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Orodje Okpe: Ten years on an ancestral throne

By Hope Eghagha   |   02 January 2017   |   3:50 am
 Okpe

Okpe

Let us commence this celebratory essay with a general statement about the character, dynamic and nature of kingship as a propelling force in the development of peoples. Throughout profane and sacred history, particularly in the era of Divine Rights of Kings, the personality of a reigning monarch, king or queen, often dictated the trajectory of the empire or kingdom. When nations rose to great heights, the disposition, character, capacity to efficiently deploy economic, political and human resources, and personal strengths of the king served as a crucial factor in the process.

It is true that monarchs all over the world, with the ascendancy of democratic principles particularly in the 20th and 21st centuries no longer solely determine the fate of peoples. However, monarchs, whether in Europe, Asia or Africa, have learnt how to discharge their functions within the provisions of modern norms and cultural dynamics, within the overwhelming presence of democratic practice. Reigning monarchs such as Queen Elizabeth 11 of England, the Oba of Benin, and the Sultan of Sokoto are clear examples of this new spirit. It is against this background that the 10-year reign of the incumbent Orodje Okpe will be eulogised.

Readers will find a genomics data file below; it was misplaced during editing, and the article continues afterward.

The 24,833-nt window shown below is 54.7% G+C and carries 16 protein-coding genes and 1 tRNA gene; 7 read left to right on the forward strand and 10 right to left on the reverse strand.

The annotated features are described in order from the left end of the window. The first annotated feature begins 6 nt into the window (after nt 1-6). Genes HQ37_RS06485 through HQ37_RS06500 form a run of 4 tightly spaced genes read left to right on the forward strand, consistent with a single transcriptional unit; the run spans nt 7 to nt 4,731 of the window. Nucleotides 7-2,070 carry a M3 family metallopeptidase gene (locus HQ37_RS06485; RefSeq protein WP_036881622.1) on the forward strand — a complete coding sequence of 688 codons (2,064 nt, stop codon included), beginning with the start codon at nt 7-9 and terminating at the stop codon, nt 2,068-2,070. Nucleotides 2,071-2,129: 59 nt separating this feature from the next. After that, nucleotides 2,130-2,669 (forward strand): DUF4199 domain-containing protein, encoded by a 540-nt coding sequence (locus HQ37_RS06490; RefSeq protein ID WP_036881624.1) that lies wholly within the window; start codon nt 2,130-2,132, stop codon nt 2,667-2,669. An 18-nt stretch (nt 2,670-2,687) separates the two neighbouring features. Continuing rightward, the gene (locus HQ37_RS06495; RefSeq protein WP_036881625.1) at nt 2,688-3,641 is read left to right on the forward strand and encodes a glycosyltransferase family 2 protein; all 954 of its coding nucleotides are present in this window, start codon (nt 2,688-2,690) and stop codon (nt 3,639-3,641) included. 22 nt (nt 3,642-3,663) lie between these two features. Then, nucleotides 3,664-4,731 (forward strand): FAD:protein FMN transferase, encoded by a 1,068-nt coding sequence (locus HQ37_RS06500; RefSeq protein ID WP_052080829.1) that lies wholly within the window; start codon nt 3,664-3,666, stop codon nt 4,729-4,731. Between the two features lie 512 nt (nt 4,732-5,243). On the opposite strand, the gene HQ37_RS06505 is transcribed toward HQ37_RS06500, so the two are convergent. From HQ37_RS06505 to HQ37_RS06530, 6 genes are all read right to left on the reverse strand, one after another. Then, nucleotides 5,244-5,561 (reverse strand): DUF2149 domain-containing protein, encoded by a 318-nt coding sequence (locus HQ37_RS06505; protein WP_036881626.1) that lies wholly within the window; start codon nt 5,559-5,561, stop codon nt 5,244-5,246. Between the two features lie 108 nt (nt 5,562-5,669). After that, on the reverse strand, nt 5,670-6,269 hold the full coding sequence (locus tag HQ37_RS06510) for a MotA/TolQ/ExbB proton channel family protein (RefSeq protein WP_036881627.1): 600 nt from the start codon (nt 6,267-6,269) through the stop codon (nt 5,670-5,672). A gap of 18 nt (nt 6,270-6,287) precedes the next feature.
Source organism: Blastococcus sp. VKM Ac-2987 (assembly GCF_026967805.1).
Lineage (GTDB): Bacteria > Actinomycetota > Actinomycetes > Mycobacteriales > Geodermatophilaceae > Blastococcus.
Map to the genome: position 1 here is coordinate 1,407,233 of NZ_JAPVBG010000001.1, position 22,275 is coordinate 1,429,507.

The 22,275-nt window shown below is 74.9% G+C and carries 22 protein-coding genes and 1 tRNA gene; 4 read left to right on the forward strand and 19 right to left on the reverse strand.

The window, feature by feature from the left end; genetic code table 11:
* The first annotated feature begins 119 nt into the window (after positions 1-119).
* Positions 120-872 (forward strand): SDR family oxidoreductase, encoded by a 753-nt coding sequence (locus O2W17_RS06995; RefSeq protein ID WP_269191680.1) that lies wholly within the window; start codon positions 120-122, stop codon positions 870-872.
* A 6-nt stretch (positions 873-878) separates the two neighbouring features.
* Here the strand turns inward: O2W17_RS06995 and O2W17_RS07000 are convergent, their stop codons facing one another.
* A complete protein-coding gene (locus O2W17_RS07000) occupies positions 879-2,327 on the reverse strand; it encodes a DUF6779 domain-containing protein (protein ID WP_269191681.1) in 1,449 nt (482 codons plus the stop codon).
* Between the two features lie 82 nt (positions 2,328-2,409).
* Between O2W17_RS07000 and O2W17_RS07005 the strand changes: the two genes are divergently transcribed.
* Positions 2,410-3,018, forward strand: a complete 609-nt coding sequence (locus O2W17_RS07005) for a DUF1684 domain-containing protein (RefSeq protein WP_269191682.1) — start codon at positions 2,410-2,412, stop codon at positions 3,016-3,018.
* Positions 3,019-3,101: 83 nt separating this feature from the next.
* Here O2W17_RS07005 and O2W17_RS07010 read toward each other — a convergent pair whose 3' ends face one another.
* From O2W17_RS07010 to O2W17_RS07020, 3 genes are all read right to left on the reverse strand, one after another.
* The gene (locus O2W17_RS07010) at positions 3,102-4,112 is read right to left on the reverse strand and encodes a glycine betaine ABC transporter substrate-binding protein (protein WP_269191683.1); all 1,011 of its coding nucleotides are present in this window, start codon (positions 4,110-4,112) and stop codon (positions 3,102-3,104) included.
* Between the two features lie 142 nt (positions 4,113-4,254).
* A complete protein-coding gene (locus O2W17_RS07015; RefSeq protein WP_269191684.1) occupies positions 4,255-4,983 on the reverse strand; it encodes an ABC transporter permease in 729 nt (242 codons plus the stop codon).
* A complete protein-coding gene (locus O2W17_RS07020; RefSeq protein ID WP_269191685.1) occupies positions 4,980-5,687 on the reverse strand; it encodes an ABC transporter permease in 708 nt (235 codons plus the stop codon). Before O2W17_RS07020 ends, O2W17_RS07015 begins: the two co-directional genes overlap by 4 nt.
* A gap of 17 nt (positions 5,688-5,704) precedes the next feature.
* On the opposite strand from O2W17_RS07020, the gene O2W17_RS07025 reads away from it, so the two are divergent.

In late November 2016, the Okpe people trooped out in their number to mark the first decade of the Orodje of Okpe Kingdom, HRM Orhue 1 Major General Felix Mujakperuo (CFR, mni; rtd) on the ancestral throne of Okpe land in Delta State. It was a week-long celebration which brought worthy Okpe sons and daughters to their ancestral homelands of Sapele, Amuokpe, Mereje, Ughoton and Orerokpe. It was a colourful ceremony with chiefs, bedecked in their beautiful regalia and non-chiefs dressed in the typical Okpe traditional dress style, depicted with pride and panache, the rich culture of the Okpe people. All the sections of the Okpe world paid homage to the king. Chieftaincy titles were awarded to deserving citizens. Indeed it was more than a celebration. It was an affirmation of cultural and political identity. It was an affirmation of presence in Orerokpe, of an overwhelming and emphatic declaration of ownership and control of Sapele town. Delta State Governor Arthur Ifeanyi Okowa, his deputy, Kingsley Otuaro, and the Speaker of the House, Monday Igbuya (a worthy Okpe son), Professor (Chief) Sam Oyovbaire (Father of Government and a distinguished Okpe son) were all in attendance in Orerokpe.

Orhue the 1st became Orodje of Okpe on July 8, 2004 after Udogun Okpe (the highest body of Chiefs in Okpe kingdom) ratified his election in a highly contested race. His election followed the demise of Orhoro the 1st. The staff of office was presented by the Delta State government in 2006. This accounts for the tenth anniversary being celebrated in 2016.